Right now, obviously, we’ve run into a patch here of a little bit more of a challenge. But I’ve got a lot of faith in these guys, we’ve spent a lot of times looking at different options here and I think like I said last game, I think tonight’s the night.
from Eric Duhatschek of the Globe and Mail,
Vigneault doesn’t think Torres needs to change much, noting that: “A physical dimension is part of his game. Obviously, there are some adjustments and some education that all players have to go through, but I look at that hit and I compare that hit to (Ryan) Getzlaf on (Dan Hamhuis). I compare that hit to (Alexei) Ponikarovsky on Hamhuis - same type of hit - and Getzlaf didn’t even get a penalty on his.
“I mean, hockey’s a collision sport. There’s a lot of intensity. You’re always walking that fine line.”
Vigneault said he didn’t think Torres hit even warranted a penalty, “but at the end of the day, that’s me.
from Ed Willes of the Vancouver Province,
WILLES: In the 40-year history of this franchise, I don’t think there’s ever been the level of expectation which surrounds this team. How does that change things for you?
VIGNEAULT: We’ve been talking about that and we embrace that. I’m as excited as anyone else. I believe in today’s NHL there are windows for teams to have success and I think we’re in that window. Since I’ve been here we’ve grown every year and we’ve improved our personnel. I think we’re ready. We need to take the next step. We all have the same aspirations. They want to win. I want to win. The city wants to win.
So where do you have to be better to take the next step?
Obviously our road record needs to be better and our defence needs to be better. We had a real good offensive season and a lot of guys had breakout years. That should give them confidence and now they have to be better. I have to be better. My coaches have to be better. Management has to be better. We all have to be better.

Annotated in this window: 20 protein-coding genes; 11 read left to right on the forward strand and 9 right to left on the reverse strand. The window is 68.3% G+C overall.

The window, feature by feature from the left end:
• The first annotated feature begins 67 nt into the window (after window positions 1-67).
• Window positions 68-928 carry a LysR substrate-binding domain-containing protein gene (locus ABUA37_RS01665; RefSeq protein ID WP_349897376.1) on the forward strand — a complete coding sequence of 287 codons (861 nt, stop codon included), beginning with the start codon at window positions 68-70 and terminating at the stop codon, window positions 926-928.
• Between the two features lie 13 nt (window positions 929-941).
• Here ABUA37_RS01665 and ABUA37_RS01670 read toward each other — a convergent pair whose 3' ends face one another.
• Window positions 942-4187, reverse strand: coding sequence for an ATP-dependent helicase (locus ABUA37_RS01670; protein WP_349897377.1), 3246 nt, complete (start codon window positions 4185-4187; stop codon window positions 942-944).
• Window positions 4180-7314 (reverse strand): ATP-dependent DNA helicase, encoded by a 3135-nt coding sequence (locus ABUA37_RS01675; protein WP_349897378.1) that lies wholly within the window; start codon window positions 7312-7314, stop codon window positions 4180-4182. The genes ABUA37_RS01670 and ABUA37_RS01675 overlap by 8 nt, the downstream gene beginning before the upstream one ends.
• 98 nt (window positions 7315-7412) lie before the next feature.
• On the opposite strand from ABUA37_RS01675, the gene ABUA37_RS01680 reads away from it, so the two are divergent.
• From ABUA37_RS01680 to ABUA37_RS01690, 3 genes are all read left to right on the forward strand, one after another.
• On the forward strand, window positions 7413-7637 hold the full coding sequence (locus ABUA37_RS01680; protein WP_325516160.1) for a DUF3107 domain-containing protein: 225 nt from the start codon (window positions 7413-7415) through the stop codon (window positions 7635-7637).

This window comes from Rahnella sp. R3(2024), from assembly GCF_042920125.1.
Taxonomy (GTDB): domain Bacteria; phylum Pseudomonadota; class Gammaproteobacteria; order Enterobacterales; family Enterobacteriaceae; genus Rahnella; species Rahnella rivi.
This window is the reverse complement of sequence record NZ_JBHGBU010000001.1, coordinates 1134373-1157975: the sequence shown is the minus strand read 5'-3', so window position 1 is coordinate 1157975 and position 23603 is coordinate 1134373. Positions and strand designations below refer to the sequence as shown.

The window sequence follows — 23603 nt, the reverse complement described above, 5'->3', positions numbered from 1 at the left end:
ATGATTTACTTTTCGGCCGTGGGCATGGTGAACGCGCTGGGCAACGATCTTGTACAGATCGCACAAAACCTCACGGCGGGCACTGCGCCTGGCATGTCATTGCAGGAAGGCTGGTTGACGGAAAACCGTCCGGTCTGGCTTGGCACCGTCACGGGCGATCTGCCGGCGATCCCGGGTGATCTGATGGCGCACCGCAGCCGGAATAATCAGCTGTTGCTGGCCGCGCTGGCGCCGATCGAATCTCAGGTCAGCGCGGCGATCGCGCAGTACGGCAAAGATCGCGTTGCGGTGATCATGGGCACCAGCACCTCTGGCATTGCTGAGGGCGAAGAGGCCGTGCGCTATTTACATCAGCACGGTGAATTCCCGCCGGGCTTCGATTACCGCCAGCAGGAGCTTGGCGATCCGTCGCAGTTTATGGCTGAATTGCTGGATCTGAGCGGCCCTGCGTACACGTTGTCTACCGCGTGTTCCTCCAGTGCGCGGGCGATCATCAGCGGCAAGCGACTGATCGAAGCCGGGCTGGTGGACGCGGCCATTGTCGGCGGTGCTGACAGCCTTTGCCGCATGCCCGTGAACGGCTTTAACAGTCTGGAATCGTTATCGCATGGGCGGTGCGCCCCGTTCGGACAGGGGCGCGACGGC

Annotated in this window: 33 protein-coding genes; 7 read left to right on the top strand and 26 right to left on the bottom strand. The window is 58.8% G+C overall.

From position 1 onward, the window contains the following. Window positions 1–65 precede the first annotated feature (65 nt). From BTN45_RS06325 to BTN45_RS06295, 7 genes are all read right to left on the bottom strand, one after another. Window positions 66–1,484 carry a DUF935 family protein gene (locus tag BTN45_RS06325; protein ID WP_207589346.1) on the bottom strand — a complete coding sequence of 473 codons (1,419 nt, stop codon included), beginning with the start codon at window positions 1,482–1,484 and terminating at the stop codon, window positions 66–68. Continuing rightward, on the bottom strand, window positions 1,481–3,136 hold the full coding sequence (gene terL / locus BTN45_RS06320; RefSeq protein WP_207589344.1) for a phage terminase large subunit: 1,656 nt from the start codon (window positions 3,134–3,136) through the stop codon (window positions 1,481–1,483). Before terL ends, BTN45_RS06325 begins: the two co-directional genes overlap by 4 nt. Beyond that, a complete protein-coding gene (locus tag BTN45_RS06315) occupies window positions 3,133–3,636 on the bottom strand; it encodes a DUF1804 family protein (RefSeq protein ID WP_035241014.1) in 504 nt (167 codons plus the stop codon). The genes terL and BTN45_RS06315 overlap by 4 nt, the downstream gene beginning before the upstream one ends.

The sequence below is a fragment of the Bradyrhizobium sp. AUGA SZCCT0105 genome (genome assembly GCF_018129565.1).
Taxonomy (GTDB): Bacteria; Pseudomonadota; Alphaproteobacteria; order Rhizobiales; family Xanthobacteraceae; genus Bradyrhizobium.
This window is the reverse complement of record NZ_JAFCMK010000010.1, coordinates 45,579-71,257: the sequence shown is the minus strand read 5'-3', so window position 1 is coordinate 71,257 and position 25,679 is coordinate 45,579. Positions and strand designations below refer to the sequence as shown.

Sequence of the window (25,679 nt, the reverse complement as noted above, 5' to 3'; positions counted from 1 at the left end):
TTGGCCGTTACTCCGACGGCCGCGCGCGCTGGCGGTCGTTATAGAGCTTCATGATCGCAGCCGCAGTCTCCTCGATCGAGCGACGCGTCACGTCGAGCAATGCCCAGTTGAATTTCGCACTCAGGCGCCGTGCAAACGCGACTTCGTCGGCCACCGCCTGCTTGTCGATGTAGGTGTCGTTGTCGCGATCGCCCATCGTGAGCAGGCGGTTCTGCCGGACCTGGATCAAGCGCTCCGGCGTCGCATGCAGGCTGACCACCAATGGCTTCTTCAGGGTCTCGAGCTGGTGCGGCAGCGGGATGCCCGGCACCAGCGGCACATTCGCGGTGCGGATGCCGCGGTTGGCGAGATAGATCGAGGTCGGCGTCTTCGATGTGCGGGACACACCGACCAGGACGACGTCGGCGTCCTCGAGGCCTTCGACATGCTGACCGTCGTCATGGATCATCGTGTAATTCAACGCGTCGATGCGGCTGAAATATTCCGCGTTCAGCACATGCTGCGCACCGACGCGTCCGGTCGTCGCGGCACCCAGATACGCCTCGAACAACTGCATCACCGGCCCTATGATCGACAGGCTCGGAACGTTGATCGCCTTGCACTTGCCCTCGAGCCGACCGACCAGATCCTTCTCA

via Elliott Pap of the Vancouver Sun,
Asked Tuesday for his thoughts on Canucks Day, Vigneault was dumbfounded.
“I’m not quite sure what you’re talking about,” he replied.
Told that Vancouver Mayor Gregor Robertson had proclaimed Tuesday ‘Canucks Day’ and that the team was being honoured at city hall, complete with a flag raising, Vigneault continued to flounder.
“Again, I don’t care,” he said, chuckling. “I didn’t know about it ... but it’s a great honour. I think it’s a real good thing.”
from Matthew Sekeres of the Globe and Mail,
“I think it’s really quite unfair from your boy Ron MacLean to go after Alex the way he did tonight, and take the footage that he did tonight,” he said on the CBC’s After Hours program. “Ron MacLean should have had the footage of Auger and Burrows skating 31 seconds together prior to the game. That footage has never come out.
“You only see Auger and Burr talking to one another for about four seconds, but they did two full loops together and Stephane Auger and Alex Burrows agreed on everything that was said except for one thing.”
from Jason Botchford of the Vancouver Province via Faceoff.com,
If the Canucks don’t win the Stanley Cup this year, it’s not likely ever going to happen with Alain Vigneault as their head coach.
This may seem outlandish and ridiculous. But it’s the cold, harsh reality of NHL history.
A look at the past 82 Stanley Cup winners shows that only three times has a head coach been with a team for more than four years before winning a Cup. It suggests that if the chemistry between a coach and his team doesn’t result in a championship within four years, it’s not likely ever going to happen.
Think of it like a flipped hourglass which runs out of sand after that key fourth year.
The statistic may be numbing when you consider this is Vigneault’s fourth year at the helm in Vancouver.
TORONTO (November 12, 2009) – The National Hockey League announced today disciplinary action resulting from NHL game #245 between the Vancouver Canucks and St. Louis Blues, November 10.
Vancouver Canucks forward Darcy Hordichuk has been suspended automatically for one game, while head coach Alain Vigneault has been fined $10,000. Hordichuk was assessed an instigator penalty at 15:04 of the third period. He will miss tonight’s game at Detroit.
Vancouver, B.C. – Vancouver Canucks President and General Manager Mike Gillis announced today that Head Coach Alain Vigneault has agreed to terms on a new contract that extends through the 2012.2013 season.